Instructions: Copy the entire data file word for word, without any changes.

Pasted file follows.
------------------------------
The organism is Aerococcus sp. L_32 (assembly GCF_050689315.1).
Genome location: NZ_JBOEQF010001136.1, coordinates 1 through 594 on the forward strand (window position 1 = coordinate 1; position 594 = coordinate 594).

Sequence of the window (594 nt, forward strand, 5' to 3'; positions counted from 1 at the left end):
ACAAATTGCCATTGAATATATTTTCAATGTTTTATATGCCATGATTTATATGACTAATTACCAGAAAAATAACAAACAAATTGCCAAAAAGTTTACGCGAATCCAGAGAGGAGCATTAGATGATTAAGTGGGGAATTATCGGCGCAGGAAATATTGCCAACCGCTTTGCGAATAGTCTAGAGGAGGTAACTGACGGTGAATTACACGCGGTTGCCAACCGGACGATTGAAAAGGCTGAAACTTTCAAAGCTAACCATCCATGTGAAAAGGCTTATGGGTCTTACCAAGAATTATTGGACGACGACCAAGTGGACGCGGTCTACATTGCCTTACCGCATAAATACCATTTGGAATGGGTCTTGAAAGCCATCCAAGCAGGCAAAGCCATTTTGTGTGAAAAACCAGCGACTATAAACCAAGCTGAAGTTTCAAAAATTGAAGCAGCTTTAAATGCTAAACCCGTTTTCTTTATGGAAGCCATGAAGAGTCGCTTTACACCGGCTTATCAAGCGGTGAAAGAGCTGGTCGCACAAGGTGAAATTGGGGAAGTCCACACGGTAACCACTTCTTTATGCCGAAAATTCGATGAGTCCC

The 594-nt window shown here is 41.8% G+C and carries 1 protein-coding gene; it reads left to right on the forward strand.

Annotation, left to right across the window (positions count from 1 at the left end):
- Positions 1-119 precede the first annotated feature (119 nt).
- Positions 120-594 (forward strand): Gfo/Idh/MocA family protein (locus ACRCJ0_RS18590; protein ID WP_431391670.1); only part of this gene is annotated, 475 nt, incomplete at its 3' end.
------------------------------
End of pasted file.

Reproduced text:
The organism is Aerococcus sp. L_32 (assembly GCF_050689315.1).
Genome location: NZ_JBOEQF010001136.1, coordinates 1 through 594 on the forward strand (window position 1 = coordinate 1; position 594 = coordinate 594).

Sequence of the window (594 nt, forward strand, 5' to 3'; positions counted from 1 at the left end):
ACAAATTGCCATTGAATATATTTTCAATGTTTTATATGCCATGATTTATATGACTAATTACCAGAAAAATAACAAACAAATTGCCAAAAAGTTTACGCGAATCCAGAGAGGAGCATTAGATGATTAAGTGGGGAATTATCGGCGCAGGAAATATTGCCAACCGCTTTGCGAATAGTCTAGAGGAGGTAACTGACGGTGAATTACACGCGGTTGCCAACCGGACGATTGAAAAGGCTGAAACTTTCAAAGCTAACCATCCATGTGAAAAGGCTTATGGGTCTTACCAAGAATTATTGGACGACGACCAAGTGGACGCGGTCTACATTGCCTTACCGCATAAATACCATTTGGAATGGGTCTTGAAAGCCATCCAAGCAGGCAAAGCCATTTTGTGTGAAAAACCAGCGACTATAAACCAAGCTGAAGTTTCAAAAATTGAAGCAGCTTTAAATGCTAAACCCGTTTTCTTTATGGAAGCCATGAAGAGTCGCTTTACACCGGCTTATCAAGCGGTGAAAGAGCTGGTCGCACAAGGTGAAATTGGGGAAGTCCACACGGTAACCACTTCTTTATGCCGAAAATTCGATGAGTCCC

The 594-nt window shown here is 41.8% G+C and carries 1 protein-coding gene; it reads left to right on the forward strand.

Annotation, left to right across the window (positions count from 1 at the left end):
- Positions 1-119 precede the first annotated feature (119 nt).
- Positions 120-594 (forward strand): Gfo/Idh/MocA family protein (locus ACRCJ0_RS18590; protein ID WP_431391670.1); only part of this gene is annotated, 475 nt, incomplete at its 3' end.